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An oddly earthy study of academia

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By Pat Wellington

We readers like our favorite authors to stick to what they do best – like John Grisham’s legal thrillers. But authors have a way of wanting to try something different. I picked up Jane Smiley’s attempt at satire in a book set in a Midwestern agrarian university fondly called Moo U.

It was bound to disappoint someone like me who loved her modern retelling of the King Lear tragedy in A Thousand Acres (which won the Pulitzer Price in 1992) and the touching Accidental Tourist – both made into fine movies. Moo will appeal to readers who like wacky characters and are not bothered by lack of structure because the novel is a loosely connected series of pen portraits and an encapsulation of the 1980s, a time when “the university” is coming under heavy financial pressure and communism is collapsing.

Roughly, the time frame is one academic year in which Nils Harstad, Dean of Extension, at 50 decides to marry and father six children, Chairman X, a flaming liberal, confesses to his lover that he never married the woman he’s lived with for 20 years and has had children with because he lost track of time.

There are other confessions as well involving lesbian secretary Loraine Walker who’s really running the place because she knows where the bodies are buried. Of special interest is Smiley’s undergraduate wannabe writer, Gary Olson, who struggles to revise his story over and over again. Is it a revealing side of the author’s life perhaps?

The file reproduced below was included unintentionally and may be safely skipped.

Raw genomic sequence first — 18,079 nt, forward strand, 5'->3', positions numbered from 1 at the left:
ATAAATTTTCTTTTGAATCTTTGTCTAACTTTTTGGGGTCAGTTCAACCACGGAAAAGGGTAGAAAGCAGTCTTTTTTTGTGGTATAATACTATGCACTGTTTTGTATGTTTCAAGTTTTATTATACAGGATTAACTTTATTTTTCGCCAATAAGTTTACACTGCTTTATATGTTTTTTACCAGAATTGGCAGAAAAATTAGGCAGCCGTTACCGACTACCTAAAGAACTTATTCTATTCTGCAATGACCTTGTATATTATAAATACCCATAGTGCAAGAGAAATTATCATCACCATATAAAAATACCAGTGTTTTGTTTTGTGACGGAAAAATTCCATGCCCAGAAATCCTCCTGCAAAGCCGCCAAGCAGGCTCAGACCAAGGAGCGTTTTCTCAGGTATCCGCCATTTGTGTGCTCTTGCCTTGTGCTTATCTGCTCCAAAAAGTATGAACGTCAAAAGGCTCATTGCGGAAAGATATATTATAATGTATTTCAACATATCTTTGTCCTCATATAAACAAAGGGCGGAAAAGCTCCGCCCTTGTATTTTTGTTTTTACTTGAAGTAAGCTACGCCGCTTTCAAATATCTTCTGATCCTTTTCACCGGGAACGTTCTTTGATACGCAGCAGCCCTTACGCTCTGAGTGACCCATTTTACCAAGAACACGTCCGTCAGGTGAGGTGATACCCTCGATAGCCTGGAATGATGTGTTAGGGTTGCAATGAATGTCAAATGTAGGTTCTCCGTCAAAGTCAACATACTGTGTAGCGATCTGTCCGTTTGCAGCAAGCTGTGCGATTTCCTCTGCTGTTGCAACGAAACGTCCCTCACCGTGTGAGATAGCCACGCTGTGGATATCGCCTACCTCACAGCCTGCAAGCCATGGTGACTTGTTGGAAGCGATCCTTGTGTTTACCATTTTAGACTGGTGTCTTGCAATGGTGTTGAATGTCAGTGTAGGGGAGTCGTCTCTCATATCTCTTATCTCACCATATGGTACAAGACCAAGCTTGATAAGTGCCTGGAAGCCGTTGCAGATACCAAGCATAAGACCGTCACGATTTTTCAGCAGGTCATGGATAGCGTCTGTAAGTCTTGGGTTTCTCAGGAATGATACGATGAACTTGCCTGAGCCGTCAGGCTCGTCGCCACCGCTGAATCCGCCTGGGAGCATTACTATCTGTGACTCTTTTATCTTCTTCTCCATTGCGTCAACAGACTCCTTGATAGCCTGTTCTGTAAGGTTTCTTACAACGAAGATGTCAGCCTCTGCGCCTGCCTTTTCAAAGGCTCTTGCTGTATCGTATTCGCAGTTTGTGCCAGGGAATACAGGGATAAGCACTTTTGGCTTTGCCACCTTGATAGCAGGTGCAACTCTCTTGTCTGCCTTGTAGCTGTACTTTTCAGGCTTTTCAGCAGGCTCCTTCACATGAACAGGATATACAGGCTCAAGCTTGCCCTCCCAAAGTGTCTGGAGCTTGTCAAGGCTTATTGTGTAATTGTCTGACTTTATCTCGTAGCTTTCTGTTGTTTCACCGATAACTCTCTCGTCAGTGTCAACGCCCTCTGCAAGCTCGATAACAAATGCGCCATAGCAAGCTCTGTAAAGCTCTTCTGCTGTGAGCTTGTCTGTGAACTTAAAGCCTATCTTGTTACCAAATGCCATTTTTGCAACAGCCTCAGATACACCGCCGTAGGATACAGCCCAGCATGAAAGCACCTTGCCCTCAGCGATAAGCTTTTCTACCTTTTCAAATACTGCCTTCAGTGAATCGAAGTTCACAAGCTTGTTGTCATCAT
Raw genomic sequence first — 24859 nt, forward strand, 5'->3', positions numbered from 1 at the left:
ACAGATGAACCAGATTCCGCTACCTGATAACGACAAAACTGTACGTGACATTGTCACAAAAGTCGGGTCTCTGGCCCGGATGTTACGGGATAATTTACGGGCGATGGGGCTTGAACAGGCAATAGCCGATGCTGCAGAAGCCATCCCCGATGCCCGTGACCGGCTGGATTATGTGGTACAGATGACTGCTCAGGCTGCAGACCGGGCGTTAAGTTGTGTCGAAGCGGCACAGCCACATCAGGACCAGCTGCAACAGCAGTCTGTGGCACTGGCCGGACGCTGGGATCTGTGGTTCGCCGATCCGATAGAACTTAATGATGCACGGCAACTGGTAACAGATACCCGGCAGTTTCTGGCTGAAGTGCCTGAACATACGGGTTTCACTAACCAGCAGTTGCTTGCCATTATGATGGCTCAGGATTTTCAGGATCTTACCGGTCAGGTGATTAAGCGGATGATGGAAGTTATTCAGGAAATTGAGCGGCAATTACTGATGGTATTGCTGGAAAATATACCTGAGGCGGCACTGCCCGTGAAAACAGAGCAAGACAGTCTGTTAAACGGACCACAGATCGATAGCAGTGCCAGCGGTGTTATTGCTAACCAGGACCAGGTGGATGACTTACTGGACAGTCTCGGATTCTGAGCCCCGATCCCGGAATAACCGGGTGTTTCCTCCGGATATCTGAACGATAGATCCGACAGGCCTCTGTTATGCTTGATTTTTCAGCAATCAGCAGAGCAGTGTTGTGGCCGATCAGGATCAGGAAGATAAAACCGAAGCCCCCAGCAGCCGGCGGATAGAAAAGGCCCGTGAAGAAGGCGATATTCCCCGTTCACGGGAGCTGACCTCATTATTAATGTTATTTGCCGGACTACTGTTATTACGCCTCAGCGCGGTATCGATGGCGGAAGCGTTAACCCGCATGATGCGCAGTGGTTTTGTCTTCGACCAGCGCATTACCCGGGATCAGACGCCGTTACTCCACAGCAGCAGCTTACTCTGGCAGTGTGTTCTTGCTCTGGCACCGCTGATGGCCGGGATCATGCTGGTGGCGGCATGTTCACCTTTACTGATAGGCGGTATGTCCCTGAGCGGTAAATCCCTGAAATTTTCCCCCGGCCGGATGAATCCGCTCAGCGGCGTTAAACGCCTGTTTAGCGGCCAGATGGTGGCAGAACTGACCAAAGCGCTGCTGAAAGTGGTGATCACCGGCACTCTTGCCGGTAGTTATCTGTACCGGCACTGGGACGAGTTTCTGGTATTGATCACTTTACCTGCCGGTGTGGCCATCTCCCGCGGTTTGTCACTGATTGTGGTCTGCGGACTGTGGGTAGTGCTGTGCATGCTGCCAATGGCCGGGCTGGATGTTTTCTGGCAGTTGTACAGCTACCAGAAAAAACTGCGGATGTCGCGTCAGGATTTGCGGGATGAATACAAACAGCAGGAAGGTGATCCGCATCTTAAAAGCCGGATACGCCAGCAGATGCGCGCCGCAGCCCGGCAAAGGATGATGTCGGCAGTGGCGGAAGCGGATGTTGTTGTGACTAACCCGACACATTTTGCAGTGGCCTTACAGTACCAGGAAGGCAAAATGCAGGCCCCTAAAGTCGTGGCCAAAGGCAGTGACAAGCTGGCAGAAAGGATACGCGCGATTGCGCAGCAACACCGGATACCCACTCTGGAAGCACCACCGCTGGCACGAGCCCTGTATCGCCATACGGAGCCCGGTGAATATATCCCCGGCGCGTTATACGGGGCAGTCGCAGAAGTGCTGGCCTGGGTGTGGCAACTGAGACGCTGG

Not only is Moo U facing financial trouble but also pressure to change with the times in diversifying traditional fields. All this is seen from the perspectives of faculty, students, administrators and staff.

And at the center of unbridled narcissism and ambition or lack of it is a hog experiment that sophomore Bob Carlson, a work study student, is part of: “Just now, as Bob entered, Earl Butz was at the trough, but he noted Bob’s arrival, acknowledging the young man with a flick of his ears and a switch of his little tail. Earl Butz was a good worker, who applied himself to his assigned task with both will and enjoyment. Already today he had cleaned the back end of his trough, and now he was working industriously toward the front ee Earl Butz had been eating for eighteen months, which was exactly how old he was. He was white, white as cream cheese or sugar, and fastidious.”

Although there’s no real plot, there’s plenty of movement as characters move in and out of each other’s lives, and especially each other’s beds. Some may find Moo wickedly witty and a sly indictment of higher education in America.

Pat Wellington is a retired English professor, freelance writer, and faculty member of On Top of the World’s Master the Possibilities, who shares her passion for books with others.